Pilsen power plant shutting down early
Plants' owner decides running Fisk and Crawford no longer economically feasible
05/09/2012 10:00 PM
Pilsen and Little Village’s coal-fired power plants are pulling the plug this September, months and years, respectively, before they were scheduled to do so.
Fisk in Pilsen was originally scheduled to close by the end of 2012, while Crawford in Little Village was to close by the end of 2014 under an agreement brokered by Mayor Rahm Emanuel and the plants’ owner, Midwest Generation.
But Midwest Generation announced last week that it’s planning to shutter both plants this September, after this summer’s peak energy season, because it’s no longer economically worth it to run the plants.
Doug McFarlan, a spokesman for Midwest Generation, said the company took a hard look at the dollars and cents of running the plants after they cut the deal with Emanuel.
“We needed to do additional economic analysis, and when we did, we determined that once we get through the peak demand period of this summer, there’s just not an economic case to continue to run those plants,” McFarlan said. “We need move forward with trying to run the business as best we can and preserve the value of our entire corporation.”
When the plants shut down this fall, about 175 jobs at Midwest Generation’s plants throughout the state will be lost, he said. That includes not only employees at the two plants, but also support staff throughout the state.
Union members with seniority working at the plants will be given the opportunity to move to another plant elsewhere in Midwest Generation’s system, which could push out other employees with less seniority, McFarlan said.
Pilsen and Little Village community groups praised the move.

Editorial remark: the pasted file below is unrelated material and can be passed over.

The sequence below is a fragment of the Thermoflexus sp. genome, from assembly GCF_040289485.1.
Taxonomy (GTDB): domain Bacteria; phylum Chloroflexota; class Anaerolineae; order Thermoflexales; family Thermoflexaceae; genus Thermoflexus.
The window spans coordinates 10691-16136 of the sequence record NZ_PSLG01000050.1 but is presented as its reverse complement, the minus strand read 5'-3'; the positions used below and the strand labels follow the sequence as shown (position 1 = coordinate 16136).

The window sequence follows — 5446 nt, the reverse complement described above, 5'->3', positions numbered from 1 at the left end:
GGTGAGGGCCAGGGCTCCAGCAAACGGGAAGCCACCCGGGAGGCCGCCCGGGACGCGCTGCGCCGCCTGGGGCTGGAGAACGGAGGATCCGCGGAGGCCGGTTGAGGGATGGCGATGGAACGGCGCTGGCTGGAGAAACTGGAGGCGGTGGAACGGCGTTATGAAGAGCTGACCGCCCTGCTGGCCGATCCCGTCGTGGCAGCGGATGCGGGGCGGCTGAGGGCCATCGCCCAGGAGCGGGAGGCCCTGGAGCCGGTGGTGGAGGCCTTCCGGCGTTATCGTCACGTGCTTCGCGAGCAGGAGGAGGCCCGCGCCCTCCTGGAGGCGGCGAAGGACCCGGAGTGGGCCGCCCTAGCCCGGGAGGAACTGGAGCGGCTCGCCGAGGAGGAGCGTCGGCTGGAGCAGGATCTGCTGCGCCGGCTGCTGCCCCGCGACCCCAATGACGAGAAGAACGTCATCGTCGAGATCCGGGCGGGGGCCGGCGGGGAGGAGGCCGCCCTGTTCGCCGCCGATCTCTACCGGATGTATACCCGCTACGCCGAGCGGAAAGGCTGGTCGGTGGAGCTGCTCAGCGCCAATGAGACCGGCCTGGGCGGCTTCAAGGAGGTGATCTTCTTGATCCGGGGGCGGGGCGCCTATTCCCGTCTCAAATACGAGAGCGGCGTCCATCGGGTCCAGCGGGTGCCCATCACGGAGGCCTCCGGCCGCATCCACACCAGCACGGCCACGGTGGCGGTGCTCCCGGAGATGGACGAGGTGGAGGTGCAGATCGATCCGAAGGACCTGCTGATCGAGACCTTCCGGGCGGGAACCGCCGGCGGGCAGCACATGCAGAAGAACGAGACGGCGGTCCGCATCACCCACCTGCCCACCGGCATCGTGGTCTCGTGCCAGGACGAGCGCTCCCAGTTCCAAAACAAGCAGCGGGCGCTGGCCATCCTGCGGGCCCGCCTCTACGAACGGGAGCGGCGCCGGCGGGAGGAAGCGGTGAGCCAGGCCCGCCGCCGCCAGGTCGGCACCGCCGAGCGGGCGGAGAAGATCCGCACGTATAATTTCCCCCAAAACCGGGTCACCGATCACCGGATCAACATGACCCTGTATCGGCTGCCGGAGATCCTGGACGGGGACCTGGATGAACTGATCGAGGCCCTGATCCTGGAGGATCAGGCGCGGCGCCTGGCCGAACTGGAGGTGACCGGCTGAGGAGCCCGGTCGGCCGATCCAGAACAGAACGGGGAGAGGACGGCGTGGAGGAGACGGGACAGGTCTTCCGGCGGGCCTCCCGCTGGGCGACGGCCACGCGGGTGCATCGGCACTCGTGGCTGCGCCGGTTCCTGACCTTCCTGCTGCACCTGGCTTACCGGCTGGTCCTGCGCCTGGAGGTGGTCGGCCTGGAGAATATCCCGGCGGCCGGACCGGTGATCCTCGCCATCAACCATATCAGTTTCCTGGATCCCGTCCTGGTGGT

“The company has made the decision that best serves its purposes at this stage,” said Rosalie Mancera, a board member at Pilsen Alliance members. “This adds more urgency to working together to find the best future use for those sites and, hopefully, also employment for all those families that are suffering.”
Mancera said she feels for the employees losing their jobs sooner than expected, and hopes new opportunities can fill the void at the sites the two plants will leave behind.
“The best thing to do would be to replace at least the jobs that are being lost with living-wage jobs for people in the community,” she said.
The Fisk and Crawford plants also don’t create too much power, in the scheme of the entire grid. Combined, they generate about 850 megawatts of power. That’s about a third of what the Braidwood Nuclear Generating station in Will County produces, and it’s less than one-half of 1 percent of the total power generated in the regional grid that Illinois taps into.
Shutting the plants down will be a matter of housework. The generators will be unhooked from the power grid, and there’ll be a few things done to the generating equipment itself to render it inoperable.
All of the power-generating equipment at Fisk’s 60-acre site won’t be shut down — just what’s run by coal. Midwest Generation also has eight special generators called “peakers” that only kick in and turn on when electricity demand gets high, like on exceedingly hot summer days.
Powered by oil, diesel fuel or gas, they’re under contract through at least 2015, and McFarlan said Midwest Generation doesn’t have any plans to shut them down in the near future.
ComEd, which is a separate entity from Midwest Generation, also owns a good deal of equipment on the site that’s used to transmit electricity. That’ll remain operational indefinitely.
What to do with the site is still being worked out by a team of politicians, businessmen and community representatives. The team is made up of community representatives from the Little Village Environmental Justice Organization, Pilsen Alliance and Pilsen Environmental Rights and Reform Organization.
Also on the team will be representatives from plant owner Midwest Generation, the Chicago & Cook County Building & Construction Trades Council, the city’s Department of Housing and Economic Development, Commonwealth Edison, and aldermen Danny Solis and Rick Munoz.